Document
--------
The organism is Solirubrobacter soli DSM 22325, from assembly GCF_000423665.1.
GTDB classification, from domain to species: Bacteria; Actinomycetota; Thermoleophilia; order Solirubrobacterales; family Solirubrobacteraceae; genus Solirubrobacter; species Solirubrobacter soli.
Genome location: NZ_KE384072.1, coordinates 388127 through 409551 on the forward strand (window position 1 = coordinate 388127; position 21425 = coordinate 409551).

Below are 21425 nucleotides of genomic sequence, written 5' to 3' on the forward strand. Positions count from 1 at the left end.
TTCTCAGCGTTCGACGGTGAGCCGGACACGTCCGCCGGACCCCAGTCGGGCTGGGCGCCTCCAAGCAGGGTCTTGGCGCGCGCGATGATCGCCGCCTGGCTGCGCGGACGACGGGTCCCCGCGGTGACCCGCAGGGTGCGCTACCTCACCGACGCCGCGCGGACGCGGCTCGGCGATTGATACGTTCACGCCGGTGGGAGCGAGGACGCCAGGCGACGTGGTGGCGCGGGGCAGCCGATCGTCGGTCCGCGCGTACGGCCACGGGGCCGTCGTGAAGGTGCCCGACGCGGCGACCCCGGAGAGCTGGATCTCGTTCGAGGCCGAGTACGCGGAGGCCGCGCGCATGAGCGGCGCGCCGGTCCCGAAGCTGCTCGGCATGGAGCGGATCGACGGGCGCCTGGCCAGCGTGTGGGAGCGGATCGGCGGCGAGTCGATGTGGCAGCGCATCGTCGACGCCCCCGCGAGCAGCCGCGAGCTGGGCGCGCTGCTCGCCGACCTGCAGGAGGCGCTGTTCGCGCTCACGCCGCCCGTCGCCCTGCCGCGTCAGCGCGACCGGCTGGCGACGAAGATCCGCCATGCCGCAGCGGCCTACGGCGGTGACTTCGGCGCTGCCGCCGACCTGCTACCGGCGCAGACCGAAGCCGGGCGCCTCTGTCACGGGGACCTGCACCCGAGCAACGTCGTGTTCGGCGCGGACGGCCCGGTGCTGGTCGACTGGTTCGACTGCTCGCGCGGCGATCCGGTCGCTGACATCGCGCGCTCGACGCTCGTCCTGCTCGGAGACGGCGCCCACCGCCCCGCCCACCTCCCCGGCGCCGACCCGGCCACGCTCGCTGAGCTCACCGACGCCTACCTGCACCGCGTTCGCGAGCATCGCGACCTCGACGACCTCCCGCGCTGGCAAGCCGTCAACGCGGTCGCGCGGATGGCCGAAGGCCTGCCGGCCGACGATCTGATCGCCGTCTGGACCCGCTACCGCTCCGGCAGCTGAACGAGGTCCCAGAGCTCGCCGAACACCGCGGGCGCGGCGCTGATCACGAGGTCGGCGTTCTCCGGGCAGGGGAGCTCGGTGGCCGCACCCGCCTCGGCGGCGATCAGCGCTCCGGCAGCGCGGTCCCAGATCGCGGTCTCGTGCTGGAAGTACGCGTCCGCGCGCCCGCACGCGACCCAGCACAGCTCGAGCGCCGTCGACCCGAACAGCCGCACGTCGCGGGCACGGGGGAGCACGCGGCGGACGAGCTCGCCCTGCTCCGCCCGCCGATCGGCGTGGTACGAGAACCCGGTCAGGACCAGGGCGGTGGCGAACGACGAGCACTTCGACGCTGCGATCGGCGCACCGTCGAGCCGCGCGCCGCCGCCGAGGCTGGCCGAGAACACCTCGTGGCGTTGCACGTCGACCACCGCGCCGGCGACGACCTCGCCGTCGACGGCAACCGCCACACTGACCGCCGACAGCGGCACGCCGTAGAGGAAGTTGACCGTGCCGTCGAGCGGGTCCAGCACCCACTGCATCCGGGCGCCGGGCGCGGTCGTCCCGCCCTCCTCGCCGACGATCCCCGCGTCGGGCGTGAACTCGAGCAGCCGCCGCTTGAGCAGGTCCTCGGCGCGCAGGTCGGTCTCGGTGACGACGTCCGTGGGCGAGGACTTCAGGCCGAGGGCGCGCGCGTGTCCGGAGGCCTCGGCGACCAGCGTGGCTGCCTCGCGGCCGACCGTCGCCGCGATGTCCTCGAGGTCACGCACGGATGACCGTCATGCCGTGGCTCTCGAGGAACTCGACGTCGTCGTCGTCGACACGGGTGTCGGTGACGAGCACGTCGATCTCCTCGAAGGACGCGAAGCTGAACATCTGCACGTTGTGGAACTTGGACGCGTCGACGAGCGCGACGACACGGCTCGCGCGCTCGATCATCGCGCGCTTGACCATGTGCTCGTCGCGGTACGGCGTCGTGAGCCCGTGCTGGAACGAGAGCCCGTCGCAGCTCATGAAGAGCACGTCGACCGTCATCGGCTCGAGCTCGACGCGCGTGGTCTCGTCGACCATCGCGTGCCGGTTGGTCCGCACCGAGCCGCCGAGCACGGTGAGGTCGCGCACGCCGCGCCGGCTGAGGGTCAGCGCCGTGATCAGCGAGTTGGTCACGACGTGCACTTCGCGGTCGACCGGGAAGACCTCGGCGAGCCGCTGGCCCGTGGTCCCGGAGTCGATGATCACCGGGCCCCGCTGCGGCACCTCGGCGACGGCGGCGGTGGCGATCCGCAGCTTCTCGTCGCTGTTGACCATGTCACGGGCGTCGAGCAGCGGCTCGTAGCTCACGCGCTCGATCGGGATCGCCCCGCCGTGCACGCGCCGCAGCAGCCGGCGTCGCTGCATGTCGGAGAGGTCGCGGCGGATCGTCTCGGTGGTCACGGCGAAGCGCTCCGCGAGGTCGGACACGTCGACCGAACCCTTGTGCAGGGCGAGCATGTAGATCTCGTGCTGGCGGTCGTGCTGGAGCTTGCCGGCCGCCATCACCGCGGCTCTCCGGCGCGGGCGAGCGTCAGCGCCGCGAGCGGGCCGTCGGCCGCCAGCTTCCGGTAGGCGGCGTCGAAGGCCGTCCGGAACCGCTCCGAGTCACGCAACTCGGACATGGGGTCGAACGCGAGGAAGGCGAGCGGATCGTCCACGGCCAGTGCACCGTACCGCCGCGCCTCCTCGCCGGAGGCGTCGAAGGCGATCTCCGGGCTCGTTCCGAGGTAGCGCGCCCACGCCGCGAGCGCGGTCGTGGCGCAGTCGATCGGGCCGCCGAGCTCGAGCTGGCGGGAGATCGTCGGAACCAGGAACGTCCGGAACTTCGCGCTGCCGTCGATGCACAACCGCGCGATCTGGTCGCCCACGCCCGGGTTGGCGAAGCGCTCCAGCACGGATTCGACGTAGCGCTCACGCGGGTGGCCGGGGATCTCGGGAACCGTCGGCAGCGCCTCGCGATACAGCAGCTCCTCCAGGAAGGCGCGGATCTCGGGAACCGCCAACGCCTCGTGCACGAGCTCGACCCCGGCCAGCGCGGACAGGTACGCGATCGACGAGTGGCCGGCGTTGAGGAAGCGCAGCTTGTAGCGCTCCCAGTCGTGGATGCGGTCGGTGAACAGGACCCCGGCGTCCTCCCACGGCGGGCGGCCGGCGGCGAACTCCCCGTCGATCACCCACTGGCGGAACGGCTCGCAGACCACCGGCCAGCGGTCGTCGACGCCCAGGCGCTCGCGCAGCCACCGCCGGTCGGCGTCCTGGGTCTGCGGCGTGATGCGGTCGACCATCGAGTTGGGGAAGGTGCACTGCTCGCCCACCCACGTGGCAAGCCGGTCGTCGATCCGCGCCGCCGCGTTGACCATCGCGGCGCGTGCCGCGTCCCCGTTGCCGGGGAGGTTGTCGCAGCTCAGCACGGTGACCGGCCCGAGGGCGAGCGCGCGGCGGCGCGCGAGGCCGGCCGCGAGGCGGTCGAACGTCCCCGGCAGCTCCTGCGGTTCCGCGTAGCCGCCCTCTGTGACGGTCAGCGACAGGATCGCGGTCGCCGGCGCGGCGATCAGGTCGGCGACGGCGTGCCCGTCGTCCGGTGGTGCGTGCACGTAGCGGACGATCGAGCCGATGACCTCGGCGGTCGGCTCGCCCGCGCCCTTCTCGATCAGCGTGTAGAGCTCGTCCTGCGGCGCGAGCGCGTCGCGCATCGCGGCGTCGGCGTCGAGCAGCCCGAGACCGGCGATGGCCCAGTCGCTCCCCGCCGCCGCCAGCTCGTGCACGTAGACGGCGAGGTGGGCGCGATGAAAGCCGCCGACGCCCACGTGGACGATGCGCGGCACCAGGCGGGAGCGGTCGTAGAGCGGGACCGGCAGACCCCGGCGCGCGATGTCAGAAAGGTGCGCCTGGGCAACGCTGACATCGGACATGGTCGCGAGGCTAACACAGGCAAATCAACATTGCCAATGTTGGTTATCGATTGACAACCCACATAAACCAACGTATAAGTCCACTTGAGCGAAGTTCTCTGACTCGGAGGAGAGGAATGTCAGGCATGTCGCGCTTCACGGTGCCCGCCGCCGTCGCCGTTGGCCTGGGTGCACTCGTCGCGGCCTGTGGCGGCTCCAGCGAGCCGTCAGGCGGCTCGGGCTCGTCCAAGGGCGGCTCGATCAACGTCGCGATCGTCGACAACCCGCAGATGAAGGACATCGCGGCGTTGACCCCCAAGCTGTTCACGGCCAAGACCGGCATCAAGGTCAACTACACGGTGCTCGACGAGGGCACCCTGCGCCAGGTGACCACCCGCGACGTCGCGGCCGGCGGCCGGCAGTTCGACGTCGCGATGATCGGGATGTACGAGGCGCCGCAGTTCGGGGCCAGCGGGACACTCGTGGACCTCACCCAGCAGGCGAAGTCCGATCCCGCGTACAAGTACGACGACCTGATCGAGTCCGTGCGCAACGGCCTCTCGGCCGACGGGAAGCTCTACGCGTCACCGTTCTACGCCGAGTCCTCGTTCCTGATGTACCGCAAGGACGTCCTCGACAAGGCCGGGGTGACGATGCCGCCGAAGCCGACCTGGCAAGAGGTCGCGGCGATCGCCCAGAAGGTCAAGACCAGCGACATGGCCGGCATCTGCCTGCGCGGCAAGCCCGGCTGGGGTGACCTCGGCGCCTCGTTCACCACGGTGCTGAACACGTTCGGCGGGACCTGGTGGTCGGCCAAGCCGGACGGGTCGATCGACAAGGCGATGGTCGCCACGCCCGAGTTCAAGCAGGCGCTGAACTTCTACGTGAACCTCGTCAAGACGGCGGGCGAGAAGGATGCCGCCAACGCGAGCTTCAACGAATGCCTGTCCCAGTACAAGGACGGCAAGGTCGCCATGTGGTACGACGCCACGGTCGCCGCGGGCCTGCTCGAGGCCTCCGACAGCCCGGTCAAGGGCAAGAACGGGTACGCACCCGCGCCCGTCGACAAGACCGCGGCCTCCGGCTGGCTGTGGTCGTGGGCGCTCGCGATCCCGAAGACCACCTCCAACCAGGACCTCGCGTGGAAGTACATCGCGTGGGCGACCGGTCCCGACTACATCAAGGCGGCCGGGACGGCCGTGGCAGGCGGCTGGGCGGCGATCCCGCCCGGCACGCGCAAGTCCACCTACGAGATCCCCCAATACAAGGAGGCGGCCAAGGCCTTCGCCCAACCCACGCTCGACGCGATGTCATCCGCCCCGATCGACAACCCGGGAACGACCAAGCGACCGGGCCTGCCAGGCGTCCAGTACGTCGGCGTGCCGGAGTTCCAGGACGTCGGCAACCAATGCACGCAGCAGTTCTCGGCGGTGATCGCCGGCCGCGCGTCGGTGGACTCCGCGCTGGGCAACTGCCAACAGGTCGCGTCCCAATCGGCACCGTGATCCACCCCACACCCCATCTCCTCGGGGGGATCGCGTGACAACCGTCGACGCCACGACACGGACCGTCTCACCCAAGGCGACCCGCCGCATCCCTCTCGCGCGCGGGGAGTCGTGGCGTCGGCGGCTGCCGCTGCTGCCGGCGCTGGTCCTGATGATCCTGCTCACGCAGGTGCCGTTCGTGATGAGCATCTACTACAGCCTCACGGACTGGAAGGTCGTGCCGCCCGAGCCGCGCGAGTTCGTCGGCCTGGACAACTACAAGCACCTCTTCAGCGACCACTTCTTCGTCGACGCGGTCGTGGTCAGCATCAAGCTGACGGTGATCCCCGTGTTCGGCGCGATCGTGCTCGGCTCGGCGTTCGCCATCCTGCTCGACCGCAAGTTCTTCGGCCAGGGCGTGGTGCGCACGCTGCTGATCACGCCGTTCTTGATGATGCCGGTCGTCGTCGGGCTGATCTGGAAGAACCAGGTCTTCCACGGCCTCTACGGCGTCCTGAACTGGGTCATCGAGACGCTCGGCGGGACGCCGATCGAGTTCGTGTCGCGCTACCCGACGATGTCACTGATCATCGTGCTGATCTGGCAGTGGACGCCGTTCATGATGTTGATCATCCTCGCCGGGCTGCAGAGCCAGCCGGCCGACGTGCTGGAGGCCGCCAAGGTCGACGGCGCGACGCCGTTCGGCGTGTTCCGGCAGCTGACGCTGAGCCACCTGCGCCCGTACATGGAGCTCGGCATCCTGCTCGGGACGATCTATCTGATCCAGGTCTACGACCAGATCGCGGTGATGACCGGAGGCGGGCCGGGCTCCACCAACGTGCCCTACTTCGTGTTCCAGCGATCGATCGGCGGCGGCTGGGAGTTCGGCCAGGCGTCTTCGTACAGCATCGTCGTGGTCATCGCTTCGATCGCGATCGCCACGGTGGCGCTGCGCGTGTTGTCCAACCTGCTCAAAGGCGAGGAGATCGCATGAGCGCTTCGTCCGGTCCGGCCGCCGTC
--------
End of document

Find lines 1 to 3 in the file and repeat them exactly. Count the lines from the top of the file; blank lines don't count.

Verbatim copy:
The organism is Solirubrobacter soli DSM 22325, from assembly GCF_000423665.1.
GTDB classification, from domain to species: Bacteria; Actinomycetota; Thermoleophilia; order Solirubrobacterales; family Solirubrobacteraceae; genus Solirubrobacter; species Solirubrobacter soli.
Genome location: NZ_KE384072.1, coordinates 388127 through 409551 on the forward strand (window position 1 = coordinate 388127; position 21425 = coordinate 409551).